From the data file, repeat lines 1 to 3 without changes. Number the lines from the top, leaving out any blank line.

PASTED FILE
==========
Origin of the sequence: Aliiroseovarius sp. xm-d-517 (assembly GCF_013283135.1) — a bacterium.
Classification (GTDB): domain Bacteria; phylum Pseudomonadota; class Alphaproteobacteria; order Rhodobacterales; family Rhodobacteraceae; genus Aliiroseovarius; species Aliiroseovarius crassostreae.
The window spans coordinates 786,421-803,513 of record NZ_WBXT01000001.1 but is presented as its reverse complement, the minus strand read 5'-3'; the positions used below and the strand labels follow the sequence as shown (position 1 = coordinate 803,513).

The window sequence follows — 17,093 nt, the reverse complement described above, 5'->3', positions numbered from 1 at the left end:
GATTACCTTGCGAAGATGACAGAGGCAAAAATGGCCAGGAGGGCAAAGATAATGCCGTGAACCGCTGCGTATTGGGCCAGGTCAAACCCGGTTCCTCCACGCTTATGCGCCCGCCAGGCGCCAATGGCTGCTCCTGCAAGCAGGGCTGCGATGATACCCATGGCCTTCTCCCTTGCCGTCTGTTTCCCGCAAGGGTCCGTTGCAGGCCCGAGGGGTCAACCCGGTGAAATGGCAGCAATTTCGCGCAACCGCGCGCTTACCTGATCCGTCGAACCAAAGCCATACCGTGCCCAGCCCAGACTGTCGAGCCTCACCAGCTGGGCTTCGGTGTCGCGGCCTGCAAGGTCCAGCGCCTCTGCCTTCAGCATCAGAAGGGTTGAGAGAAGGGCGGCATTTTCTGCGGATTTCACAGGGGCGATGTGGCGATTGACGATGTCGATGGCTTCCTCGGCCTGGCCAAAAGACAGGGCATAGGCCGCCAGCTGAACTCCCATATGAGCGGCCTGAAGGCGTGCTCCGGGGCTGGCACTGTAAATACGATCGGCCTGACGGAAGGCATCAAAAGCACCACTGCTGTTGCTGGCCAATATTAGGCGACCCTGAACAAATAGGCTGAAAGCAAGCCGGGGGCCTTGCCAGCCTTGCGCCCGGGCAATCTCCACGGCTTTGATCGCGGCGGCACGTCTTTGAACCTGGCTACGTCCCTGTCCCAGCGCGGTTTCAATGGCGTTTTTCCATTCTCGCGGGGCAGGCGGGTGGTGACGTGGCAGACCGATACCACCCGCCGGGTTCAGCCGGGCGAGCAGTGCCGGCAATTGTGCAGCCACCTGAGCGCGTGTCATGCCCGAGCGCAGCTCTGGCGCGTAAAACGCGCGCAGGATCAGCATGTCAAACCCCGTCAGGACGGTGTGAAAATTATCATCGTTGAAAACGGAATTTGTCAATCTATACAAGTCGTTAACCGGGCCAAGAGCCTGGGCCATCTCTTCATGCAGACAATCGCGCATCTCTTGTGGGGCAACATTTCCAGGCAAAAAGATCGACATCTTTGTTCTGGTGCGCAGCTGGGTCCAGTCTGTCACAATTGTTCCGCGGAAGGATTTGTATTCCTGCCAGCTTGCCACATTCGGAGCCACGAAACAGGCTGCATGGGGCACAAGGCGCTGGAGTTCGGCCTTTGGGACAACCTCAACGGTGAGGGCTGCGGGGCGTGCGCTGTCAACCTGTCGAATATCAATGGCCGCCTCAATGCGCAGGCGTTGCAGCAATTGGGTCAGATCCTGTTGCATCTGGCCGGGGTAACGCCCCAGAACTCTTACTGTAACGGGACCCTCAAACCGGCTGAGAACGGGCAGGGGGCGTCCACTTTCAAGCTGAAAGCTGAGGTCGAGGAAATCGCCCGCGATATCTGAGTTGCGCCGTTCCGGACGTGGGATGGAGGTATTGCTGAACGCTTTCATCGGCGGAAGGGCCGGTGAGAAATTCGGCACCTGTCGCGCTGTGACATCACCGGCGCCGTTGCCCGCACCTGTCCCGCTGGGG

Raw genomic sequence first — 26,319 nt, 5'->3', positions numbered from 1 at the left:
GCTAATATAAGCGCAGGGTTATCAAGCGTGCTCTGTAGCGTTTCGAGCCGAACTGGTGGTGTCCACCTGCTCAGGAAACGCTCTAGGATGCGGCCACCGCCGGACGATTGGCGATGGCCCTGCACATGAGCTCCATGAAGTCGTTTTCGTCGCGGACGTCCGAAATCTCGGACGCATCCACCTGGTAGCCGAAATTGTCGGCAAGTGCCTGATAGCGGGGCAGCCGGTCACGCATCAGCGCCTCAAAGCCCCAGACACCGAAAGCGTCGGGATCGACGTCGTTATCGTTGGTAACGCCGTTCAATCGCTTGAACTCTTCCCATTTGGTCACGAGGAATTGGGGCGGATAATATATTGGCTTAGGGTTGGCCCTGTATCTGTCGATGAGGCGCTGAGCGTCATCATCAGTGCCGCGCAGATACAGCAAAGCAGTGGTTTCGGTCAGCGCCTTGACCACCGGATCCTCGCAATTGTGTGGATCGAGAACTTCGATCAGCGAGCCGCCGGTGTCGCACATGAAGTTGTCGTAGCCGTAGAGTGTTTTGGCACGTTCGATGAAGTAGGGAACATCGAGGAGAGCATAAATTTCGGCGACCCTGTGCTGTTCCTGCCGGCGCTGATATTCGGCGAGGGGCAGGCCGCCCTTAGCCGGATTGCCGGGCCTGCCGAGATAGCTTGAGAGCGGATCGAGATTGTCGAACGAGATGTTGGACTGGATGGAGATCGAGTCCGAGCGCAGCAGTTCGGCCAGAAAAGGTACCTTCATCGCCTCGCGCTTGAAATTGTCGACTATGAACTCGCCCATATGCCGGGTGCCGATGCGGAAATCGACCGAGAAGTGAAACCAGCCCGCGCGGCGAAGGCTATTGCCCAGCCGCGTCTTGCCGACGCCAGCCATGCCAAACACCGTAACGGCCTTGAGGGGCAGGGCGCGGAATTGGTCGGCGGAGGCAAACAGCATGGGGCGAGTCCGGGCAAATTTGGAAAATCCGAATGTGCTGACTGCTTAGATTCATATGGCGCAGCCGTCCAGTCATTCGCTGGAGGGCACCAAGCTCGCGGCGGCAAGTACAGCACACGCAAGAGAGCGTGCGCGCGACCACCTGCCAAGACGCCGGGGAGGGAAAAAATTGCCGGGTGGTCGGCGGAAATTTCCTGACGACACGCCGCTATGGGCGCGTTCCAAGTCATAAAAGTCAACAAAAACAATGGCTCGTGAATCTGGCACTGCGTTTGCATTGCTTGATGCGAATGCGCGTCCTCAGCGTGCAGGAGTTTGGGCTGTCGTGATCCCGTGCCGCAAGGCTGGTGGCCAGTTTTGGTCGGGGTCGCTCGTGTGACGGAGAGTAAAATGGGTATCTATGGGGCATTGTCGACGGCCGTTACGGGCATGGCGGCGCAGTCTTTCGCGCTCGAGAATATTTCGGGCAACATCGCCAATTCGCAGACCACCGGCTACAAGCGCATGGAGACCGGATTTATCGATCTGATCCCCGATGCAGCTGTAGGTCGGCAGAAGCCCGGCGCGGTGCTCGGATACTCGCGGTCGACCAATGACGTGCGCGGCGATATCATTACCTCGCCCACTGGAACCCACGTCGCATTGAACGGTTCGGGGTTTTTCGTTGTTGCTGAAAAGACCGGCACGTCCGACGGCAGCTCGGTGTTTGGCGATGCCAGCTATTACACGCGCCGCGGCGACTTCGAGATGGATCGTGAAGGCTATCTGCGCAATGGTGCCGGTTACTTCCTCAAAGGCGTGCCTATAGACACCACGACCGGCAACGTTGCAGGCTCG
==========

Origin of the sequence: Aliiroseovarius sp. xm-d-517 (assembly GCF_013283135.1) — a bacterium.
Classification (GTDB): domain Bacteria; phylum Pseudomonadota; class Alphaproteobacteria; order Rhodobacterales; family Rhodobacteraceae; genus Aliiroseovarius; species Aliiroseovarius crassostreae.
The window spans coordinates 786,421-803,513 of record NZ_WBXT01000001.1 but is presented as its reverse complement, the minus strand read 5'-3'; the positions used below and the strand labels follow the sequence as shown (position 1 = coordinate 803,513).